The Equal Opportunities Commission has called for research into boys' poor examination showing, ironically, after stepping up its campaign for women's equality.
Morag Alexander, the commission's Scottish director, has accepted that boys' lack of success at Standard grade and Higher exams is a "cause for concern". The EOC has a legal duty to look at any gender imbalance.
"There's not enough research on this and I very much think we need to look at the under-performance of boys. We're pleased to see girls doing well but I do not think we understand enough about what's going on," Mrs Alexander said.
She was speaking after a meeting with the Educational Institute of Scotland, which is backing the campaign for more women in promoted teaching posts. It also wants more girls in secondary to choose traditional boys' subjects. The latest initiative, including writing to Brian Wilson, the Education Minister, follows a joint conference earlier this year.
Meanwhile, a summary of trends in gender and attainment, carried out by Janet Powney at the Scottish Council for Research in Education, underlines the widening gap between girls and boys over the past ten years. Figures published last week south of the border confirm young Scots are in line with the UK pattern.
The SCRE research points out girls' higher performance is notable in the early years of schooling and continues through secondary and into higher education. What little published evidence there is on gender and attainment has largely focused on girls' perceived under-achievement in English, maths and science.
The reality is now rather different. More girls sit Standard grade and Higher exams and, on average, gain slightly better grades. At the top end, 4 per cent more girls leave with five or more Highers. In 1983-84, 11 per cent of both sexes achieved five or more Highers. But, over 10 years, the percentages rose disproportionately to 16 per cent of boys and 20 per cent of girls.
Boys only consistently outperform in physical education while girls do particularly well in language and communication and creative subjects. In 1995, for the first time, girls had a better relative performance in Higher maths.
Both the EOC and EIS report continuing gender differences in curriculum choice. Ronnie Smith, EIS general secretary, said four times as many boys opted for important growth areas such as computing studies, which could affect later career choices.
He commented: "The exam performance of girls has been particularly successful but success in schools is not replicated by success in the job market in later years. Girls are more likely to end up in ill-paid, often part-time or casual employment. I believe the way to address this is through subject choice in secondary schools. Recent research evidence confirms that too many young people choose options which they see as 'appropriate' to their gender" Ms Powney notes girls usually do well on coursework. The Assessment of Achievement Programme tests pupils in P4, P7 and S2 and shows that girls outperform boys in reading, writing and talking. They do equally well in maths and science in primary but by S2 "significant differences" emerge. Boys in second year score higher on science tasks which cover recall and explanation but, overall, girls are better at tasks which require handling information, observation, inferring and investigation.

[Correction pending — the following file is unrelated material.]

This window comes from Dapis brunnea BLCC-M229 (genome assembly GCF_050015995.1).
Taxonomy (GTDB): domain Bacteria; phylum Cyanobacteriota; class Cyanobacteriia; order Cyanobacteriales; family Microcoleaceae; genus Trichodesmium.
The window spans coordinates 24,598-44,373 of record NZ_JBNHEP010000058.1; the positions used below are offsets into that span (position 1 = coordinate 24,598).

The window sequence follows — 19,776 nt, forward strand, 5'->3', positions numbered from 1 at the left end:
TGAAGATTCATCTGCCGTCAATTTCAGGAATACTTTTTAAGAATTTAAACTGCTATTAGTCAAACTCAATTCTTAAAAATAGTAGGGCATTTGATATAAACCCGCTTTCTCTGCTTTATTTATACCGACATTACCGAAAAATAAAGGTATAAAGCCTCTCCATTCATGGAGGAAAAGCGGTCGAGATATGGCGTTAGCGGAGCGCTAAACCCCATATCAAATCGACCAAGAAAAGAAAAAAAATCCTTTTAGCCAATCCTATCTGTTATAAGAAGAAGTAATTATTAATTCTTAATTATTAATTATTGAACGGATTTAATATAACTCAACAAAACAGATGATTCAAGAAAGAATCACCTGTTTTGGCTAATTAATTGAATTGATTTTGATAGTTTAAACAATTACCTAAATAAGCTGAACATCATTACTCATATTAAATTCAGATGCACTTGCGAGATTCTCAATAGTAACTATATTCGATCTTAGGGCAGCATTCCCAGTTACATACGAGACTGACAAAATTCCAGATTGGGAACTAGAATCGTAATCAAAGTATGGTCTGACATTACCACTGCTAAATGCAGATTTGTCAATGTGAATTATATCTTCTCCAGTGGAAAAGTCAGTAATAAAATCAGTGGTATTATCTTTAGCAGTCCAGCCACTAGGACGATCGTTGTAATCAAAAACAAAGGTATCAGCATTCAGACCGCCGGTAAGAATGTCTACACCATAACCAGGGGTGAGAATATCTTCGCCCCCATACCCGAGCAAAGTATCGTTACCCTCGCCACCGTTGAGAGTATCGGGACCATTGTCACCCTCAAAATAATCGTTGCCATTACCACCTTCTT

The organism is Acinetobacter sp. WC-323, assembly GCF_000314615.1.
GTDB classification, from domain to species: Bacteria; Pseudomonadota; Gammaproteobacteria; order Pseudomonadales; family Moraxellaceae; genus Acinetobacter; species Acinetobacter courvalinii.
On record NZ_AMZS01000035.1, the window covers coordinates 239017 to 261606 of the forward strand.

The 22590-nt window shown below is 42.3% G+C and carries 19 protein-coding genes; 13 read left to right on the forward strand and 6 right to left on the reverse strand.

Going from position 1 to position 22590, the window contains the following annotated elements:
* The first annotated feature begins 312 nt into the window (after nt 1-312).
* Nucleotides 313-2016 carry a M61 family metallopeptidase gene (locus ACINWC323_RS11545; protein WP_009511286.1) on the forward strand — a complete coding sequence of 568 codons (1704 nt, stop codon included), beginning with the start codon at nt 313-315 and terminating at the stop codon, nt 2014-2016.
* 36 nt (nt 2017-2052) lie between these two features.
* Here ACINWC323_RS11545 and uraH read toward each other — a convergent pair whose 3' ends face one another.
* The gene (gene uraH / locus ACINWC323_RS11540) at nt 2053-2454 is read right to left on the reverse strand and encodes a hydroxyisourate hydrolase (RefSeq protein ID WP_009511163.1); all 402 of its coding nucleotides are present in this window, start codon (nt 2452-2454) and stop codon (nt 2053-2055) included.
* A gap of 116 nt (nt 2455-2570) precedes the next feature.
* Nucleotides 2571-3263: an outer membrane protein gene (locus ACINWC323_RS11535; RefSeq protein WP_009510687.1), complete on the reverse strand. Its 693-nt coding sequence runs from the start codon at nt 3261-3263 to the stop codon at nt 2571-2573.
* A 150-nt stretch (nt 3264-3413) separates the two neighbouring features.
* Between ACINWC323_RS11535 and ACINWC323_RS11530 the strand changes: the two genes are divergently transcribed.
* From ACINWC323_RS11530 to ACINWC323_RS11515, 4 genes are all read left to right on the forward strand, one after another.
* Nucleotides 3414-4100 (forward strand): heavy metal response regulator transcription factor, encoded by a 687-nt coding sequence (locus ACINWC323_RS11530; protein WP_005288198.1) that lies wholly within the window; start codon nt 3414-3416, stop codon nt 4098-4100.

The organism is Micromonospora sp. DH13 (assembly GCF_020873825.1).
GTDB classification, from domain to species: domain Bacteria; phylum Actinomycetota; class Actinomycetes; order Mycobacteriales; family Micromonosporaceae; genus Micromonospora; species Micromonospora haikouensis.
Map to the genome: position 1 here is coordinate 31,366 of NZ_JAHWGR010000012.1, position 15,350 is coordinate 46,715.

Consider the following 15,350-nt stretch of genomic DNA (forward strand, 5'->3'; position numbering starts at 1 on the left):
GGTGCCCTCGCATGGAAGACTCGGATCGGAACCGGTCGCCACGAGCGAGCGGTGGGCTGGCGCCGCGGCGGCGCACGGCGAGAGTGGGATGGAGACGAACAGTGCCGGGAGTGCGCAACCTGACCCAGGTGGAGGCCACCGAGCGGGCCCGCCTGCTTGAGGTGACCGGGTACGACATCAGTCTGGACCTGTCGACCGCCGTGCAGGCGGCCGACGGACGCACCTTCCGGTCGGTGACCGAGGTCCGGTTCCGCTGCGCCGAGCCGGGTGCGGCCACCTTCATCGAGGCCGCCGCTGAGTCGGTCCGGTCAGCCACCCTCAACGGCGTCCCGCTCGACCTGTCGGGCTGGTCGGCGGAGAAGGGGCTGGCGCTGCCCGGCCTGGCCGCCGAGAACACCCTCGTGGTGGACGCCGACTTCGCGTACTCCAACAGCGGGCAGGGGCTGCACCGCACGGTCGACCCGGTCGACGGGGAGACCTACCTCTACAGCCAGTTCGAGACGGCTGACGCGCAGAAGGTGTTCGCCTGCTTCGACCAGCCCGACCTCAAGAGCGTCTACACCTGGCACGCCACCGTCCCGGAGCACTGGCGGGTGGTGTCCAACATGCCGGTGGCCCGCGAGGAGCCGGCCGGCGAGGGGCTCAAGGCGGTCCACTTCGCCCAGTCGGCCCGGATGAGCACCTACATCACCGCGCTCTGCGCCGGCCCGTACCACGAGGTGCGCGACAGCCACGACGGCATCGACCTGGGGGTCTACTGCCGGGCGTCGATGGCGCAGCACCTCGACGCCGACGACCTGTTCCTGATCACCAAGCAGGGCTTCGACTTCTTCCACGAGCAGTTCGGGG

Across the UK, according to Ms Powney, girls stay on longer at school, leave with better qualifications and are more likely to continue their education after leaving school.
She comments: "The question is whether such outcomes at school and higher education reflect approaches to assessment, methods of teaching and or expectations of society" There are well established relationships between socio-economic status and educational attainment, Ms Powney notes, but researchers admit they do not know why differences remain between boys and girls in each social class. South of the border, a researcher studying maths' tests found girls were more conscientious, a finding likely to apply in Scotland.
Ms Powney suggests schools should be more aware of practices which could disadvantage either sex, monitor ways of teaching and assessing students and embed equality issues in learning and teaching.
The EOCEIS campaign to recruit more women for senior posts could be strengthened by training to prepare women for promotion, according to Mrs Alexander.
She ruled out special treatment at interviews which would break equal opportunity legislation but backed extra training for school boards who appoint staff. They had to make sure there was no discrimination against men or women.
"We're saying school boards should appoint the best person for the job, " she said.
Figures for 1996 show there were 28 women secondary heads in Scotland (7 per cent) and 370 men. Women make up 51 per cent of the secondary profession but only 36 per cent are principal teachers. In primaries, 91 per cent of teachers are women but only 73 per cent are heads.
The EOCEIS are also urging the Scottish Office to introduce equality indicators into inspections and an equality award to help raise the profile of the issue.